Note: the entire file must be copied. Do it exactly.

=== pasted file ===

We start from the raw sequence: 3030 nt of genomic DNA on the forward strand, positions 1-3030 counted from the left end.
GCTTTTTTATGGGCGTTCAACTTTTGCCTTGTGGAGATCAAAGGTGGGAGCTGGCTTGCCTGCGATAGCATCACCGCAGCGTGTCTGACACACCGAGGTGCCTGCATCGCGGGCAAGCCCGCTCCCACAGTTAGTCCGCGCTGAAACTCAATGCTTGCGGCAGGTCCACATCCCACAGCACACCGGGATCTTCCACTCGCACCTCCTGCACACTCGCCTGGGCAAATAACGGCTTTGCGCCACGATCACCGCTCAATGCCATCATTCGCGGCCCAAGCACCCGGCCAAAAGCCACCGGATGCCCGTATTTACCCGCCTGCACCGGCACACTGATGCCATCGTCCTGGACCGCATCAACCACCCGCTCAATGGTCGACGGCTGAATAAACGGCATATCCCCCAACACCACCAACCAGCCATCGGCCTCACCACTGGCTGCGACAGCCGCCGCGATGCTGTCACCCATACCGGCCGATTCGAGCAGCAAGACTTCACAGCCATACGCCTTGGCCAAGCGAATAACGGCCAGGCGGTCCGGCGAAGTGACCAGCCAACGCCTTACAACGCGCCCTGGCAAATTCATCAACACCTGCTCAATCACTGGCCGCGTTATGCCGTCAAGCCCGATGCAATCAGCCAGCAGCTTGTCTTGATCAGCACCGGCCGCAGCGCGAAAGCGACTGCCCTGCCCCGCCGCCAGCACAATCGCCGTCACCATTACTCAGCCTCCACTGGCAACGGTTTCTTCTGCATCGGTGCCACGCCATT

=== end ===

We start from the raw sequence: 3030 nt of genomic DNA on the forward strand, positions 1-3030 counted from the left end.
GCTTTTTTATGGGCGTTCAACTTTTGCCTTGTGGAGATCAAAGGTGGGAGCTGGCTTGCCTGCGATAGCATCACCGCAGCGTGTCTGACACACCGAGGTGCCTGCATCGCGGGCAAGCCCGCTCCCACAGTTAGTCCGCGCTGAAACTCAATGCTTGCGGCAGGTCCACATCCCACAGCACACCGGGATCTTCCACTCGCACCTCCTGCACACTCGCCTGGGCAAATAACGGCTTTGCGCCACGATCACCGCTCAATGCCATCATTCGCGGCCCAAGCACCCGGCCAAAAGCCACCGGATGCCCGTATTTACCCGCCTGCACCGGCACACTGATGCCATCGTCCTGGACCGCATCAACCACCCGCTCAATGGTCGACGGCTGAATAAACGGCATATCCCCCAACACCACCAACCAGCCATCGGCCTCACCACTGGCTGCGACAGCCGCCGCGATGCTGTCACCCATACCGGCCGATTCGAGCAGCAAGACTTCACAGCCATACGCCTTGGCCAAGCGAATAACGGCCAGGCGGTCCGGCGAAGTGACCAGCCAACGCCTTACAACGCGCCCTGGCAAATTCATCAACACCTGCTCAATCACTGGCCGCGTTATGCCGTCAAGCCCGATGCAATCAGCCAGCAGCTTGTCTTGATCAGCACCGGCCGCAGCGCGAAAGCGACTGCCCTGCCCCGCCGCCAGCACAATCGCCGTCACCATTACTCAGCCTCCACTGGCAACGGTTTCTTCTGCATCGGTGCCACGCCATT